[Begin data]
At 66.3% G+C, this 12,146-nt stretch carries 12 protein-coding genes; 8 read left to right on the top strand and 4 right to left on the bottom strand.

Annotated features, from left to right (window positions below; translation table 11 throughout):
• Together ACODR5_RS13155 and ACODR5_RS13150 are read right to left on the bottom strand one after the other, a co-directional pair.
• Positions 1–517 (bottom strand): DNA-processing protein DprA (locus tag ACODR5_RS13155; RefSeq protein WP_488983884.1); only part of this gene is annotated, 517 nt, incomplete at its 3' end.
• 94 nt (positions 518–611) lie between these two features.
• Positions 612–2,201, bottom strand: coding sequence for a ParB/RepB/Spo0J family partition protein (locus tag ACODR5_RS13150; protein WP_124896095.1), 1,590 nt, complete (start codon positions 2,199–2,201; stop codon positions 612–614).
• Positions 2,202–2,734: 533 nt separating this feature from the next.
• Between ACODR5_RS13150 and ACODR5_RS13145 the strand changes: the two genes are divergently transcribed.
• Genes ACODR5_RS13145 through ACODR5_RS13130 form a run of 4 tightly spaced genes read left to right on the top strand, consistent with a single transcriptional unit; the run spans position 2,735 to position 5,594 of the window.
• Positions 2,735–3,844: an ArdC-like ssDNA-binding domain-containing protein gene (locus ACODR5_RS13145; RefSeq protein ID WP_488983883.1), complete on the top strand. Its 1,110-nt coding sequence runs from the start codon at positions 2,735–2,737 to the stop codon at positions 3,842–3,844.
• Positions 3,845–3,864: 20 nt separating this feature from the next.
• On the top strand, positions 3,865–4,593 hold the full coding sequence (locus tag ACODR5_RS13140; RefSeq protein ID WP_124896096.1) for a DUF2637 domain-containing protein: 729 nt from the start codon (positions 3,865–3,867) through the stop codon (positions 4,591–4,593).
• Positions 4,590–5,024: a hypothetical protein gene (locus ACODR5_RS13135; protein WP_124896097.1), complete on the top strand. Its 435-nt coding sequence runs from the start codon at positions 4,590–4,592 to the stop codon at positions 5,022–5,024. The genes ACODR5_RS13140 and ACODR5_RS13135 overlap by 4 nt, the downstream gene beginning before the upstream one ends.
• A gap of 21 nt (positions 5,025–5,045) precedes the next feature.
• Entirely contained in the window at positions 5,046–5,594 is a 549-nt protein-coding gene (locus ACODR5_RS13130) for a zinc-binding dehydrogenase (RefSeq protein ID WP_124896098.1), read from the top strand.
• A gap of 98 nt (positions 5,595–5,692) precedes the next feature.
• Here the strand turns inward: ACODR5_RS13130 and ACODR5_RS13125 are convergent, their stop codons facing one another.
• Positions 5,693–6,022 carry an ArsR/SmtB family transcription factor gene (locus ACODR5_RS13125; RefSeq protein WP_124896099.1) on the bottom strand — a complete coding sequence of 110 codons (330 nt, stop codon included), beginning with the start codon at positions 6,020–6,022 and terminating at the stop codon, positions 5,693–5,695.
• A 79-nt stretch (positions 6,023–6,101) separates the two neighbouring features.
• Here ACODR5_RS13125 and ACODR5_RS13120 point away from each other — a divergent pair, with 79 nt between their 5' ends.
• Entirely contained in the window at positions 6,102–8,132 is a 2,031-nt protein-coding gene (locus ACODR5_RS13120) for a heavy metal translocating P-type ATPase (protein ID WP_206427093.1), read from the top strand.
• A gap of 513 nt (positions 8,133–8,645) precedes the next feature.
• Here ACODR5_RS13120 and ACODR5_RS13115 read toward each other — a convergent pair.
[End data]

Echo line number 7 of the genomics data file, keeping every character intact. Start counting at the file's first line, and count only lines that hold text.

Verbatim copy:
• Positions 2,202–2,734: 533 nt separating this feature from the next.